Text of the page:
Research published in the journal Earth System Dynamics last week showed that the 0.5 degrees increase between 1.5 and 2 degrees would mean many more disasters -- longer heatwaves, greater droughts and threats to crops and coral reefs.

Global temperatures have already reached one degree Celsius compared to pre-industrial levels. So, if we believe the new research, we don't have far to go.

To paraphrase a Simon and Garfunkel song from the 70s, the wonderful world we have known is "slip slidin' away."

While it's theoretically possible for Canada to meet its greenhouse gas emission targets, getting even close to meeting the goals appears practically impossible. "To meet any of the 2030 national targets being bruited about implies a change in trajectory which is probably impossible under any circumstances," says Michael Cleland, chairman of the board, Canadian Energy Research Institute.

To get there, the regulations of provincial carbon programs would have to be increased considerably, making it more expensive for business to operate. The cost of gas at the pump and many other services and products would be increased considerably. Much of the oil and gas would have to stay in the ground.

Then there's public reaction to overcome: While most people say they want to see climate change brought under control, many will rebel when their living expenses, but not their incomes, escalate.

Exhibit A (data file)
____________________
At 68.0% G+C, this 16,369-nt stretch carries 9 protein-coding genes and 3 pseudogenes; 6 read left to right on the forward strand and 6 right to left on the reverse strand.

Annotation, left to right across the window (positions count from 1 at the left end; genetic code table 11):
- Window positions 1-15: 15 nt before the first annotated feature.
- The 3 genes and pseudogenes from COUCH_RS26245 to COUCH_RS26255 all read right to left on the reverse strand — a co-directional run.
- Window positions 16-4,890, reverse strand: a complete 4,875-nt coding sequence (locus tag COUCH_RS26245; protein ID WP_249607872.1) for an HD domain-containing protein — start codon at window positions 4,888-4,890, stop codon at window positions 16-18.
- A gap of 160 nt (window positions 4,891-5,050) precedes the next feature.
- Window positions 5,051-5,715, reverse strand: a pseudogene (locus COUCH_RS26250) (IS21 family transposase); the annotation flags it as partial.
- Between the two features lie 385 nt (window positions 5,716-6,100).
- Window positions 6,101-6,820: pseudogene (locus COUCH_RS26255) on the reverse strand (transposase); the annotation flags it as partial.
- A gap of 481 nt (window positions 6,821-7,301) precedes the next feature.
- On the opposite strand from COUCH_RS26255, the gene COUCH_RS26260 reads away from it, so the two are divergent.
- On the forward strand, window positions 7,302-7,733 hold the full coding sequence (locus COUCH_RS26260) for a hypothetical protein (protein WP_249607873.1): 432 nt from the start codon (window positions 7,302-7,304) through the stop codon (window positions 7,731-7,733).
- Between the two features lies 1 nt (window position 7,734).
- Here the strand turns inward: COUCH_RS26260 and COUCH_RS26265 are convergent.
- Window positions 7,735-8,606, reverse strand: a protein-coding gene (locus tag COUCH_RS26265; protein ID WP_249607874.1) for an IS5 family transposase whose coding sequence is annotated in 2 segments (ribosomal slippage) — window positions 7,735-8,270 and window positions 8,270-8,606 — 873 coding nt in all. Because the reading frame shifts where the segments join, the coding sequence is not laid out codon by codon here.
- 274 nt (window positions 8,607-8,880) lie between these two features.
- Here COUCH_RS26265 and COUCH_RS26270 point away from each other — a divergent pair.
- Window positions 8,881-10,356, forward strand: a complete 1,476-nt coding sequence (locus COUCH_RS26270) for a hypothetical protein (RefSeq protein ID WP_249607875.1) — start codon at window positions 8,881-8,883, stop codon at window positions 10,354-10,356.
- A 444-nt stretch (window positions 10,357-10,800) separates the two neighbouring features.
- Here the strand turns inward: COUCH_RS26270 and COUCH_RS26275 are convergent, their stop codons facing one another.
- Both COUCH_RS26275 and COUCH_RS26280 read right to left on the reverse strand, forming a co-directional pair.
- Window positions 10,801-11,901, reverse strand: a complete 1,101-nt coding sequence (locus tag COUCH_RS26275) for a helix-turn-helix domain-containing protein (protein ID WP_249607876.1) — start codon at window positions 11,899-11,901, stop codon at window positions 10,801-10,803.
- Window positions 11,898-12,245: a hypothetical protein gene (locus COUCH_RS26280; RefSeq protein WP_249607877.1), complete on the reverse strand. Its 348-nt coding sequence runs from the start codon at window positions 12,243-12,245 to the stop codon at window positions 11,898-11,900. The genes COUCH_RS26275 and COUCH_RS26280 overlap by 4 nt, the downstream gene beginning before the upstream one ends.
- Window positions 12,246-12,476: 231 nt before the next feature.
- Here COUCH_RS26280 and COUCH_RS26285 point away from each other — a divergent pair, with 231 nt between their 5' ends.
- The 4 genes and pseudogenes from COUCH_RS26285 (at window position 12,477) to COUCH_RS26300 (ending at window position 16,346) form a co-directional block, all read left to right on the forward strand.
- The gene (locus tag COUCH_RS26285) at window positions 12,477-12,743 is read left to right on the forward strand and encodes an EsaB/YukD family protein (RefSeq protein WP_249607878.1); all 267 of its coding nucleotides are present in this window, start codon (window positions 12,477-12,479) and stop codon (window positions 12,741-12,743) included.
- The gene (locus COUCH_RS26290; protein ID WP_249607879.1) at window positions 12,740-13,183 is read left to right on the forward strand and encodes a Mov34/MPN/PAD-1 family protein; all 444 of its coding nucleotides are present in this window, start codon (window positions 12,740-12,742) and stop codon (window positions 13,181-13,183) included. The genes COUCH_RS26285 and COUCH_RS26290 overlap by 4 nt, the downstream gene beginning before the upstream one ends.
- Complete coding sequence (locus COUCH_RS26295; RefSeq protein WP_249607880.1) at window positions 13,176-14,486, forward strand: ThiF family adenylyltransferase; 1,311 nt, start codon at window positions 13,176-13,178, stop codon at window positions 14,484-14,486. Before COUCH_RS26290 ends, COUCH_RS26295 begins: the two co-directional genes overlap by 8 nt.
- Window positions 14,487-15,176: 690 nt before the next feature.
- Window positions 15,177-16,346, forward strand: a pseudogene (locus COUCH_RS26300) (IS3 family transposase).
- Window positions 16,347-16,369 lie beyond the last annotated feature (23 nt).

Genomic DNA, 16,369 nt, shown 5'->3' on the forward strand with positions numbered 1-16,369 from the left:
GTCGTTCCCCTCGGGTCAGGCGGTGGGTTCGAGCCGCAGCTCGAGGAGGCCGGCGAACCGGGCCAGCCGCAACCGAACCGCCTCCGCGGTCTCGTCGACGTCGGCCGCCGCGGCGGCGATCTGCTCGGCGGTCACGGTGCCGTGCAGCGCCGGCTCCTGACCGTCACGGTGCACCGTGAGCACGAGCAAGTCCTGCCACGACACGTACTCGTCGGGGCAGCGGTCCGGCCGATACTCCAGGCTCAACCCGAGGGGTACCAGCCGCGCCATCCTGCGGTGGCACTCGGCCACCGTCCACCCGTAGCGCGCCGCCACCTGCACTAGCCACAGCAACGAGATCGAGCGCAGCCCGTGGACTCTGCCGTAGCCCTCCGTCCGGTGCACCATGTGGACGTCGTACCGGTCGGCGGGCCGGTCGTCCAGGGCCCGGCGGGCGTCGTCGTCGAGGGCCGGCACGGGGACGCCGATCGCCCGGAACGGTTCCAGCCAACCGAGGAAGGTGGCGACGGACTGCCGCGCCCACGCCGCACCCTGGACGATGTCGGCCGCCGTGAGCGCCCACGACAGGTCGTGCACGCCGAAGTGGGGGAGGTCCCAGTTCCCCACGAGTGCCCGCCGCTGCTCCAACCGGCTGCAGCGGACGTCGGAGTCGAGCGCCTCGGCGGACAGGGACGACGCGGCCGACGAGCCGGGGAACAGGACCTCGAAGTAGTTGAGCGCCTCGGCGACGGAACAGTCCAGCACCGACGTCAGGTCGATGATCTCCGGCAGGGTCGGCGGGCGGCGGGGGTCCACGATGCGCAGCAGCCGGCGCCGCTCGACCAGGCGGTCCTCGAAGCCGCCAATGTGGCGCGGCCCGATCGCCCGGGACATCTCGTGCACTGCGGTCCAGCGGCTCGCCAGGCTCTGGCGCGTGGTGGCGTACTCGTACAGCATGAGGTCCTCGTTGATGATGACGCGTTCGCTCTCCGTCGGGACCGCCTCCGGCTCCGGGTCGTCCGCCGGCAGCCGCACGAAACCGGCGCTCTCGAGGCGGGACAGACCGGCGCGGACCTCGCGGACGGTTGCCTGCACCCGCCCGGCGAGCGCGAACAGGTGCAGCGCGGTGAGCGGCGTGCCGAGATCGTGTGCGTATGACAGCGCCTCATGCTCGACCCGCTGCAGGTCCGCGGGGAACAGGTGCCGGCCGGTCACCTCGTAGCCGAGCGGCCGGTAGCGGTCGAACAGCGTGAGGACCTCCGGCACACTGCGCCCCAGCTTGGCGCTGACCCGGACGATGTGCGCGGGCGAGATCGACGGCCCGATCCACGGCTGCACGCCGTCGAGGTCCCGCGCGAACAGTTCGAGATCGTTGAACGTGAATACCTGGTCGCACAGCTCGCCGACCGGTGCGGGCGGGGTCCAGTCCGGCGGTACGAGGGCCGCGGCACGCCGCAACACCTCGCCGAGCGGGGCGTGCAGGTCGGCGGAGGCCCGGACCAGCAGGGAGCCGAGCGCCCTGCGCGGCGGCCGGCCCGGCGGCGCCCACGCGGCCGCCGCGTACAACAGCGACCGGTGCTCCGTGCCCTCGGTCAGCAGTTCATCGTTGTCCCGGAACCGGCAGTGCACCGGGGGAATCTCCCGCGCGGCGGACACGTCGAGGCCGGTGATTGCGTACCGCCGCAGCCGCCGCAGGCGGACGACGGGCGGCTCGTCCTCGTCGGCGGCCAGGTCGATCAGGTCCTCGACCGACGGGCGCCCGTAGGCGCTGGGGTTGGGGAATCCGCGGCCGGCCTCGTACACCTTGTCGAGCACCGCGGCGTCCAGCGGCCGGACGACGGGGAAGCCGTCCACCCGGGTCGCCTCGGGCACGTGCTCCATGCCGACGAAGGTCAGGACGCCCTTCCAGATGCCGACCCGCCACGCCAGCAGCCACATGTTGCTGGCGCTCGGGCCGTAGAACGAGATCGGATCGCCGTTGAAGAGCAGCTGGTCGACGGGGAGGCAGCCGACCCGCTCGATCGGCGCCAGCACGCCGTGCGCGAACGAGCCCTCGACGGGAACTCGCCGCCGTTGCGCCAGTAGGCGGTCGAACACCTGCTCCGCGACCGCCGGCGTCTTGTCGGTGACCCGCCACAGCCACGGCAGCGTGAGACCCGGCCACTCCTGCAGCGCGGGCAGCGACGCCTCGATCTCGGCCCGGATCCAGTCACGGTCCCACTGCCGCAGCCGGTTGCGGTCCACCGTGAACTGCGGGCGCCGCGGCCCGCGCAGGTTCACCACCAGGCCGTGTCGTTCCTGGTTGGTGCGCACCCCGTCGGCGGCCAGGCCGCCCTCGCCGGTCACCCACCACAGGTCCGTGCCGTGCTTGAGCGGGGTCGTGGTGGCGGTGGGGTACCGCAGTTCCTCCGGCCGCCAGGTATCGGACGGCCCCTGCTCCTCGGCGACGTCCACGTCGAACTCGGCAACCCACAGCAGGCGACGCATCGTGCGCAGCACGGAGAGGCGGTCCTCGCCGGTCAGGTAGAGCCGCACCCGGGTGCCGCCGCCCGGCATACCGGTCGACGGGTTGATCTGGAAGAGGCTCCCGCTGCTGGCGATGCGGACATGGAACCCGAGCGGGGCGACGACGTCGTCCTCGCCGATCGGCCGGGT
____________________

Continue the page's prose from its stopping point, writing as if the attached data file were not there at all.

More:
Says Conservative critic Ed Fast: "The Liberals are misleading Canadians by saying everything is a win-win, while not accounting for the true economic costs."

Whenever Trudeau and Environment Minister Catherine McKenna talk about the challenge ahead they do not mention the possibility that people will experience hardship. They claim that new technologies will mean that carbon emissions can be decreased and the economy and lives improved at the same time.

While other Canadians, such as the provinces and environmental organizations, are not doing enough to fight climate change, the prime minister is the only person who has the power and credibility to demand a national campaign.

Trudeau needs to have an old-style fireside TV chat with Canadians, explaining how his government will engage the country in a massive campaign to protect our environment into the future.

Action needs to be taken on many fronts, from Canadians conserving energy in their everyday lives to funding the switch from non-renewables to renewables.

Trudeau has a limited window during which he can take serious action that is bound to upset many Canadians. He needs to act now because in two years it will be too late with another election right around the corner.

Perhaps Trudeau lays awake at night thinking about whether he wants to be remembered as the prime minister who helped Canadians overcome the country's worst ever threat, or whether he should be content to be remembered as the Prince of Selfies.

Nick Fillmore is a Toronto freelance journalist who specializes in environmental and international financial issues. He welcomes people to join him on Facebook. He also posts on his blog: A Different Point of View